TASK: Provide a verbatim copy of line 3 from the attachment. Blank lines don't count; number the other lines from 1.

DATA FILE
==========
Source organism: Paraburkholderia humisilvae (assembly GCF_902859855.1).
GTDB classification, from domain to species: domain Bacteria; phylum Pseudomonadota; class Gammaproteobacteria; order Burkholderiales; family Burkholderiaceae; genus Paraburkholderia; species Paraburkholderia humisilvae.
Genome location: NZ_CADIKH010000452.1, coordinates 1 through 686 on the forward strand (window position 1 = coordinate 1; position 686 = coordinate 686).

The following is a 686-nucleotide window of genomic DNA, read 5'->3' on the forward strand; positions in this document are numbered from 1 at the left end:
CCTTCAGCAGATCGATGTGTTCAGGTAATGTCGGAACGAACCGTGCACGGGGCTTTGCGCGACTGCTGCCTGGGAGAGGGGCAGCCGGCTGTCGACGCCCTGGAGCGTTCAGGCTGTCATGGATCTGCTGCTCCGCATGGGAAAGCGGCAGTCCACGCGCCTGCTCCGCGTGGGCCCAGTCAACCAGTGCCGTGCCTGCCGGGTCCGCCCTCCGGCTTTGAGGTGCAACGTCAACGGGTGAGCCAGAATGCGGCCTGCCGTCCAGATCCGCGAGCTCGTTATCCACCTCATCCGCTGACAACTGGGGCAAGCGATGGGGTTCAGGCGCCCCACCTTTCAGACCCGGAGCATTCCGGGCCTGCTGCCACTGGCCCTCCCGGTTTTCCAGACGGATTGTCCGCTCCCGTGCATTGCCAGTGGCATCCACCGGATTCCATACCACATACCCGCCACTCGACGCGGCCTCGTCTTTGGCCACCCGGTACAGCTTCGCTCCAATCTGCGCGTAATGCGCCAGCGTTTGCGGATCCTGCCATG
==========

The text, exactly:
Genome location: NZ_CADIKH010000452.1, coordinates 1 through 686 on the forward strand (window position 1 = coordinate 1; position 686 = coordinate 686).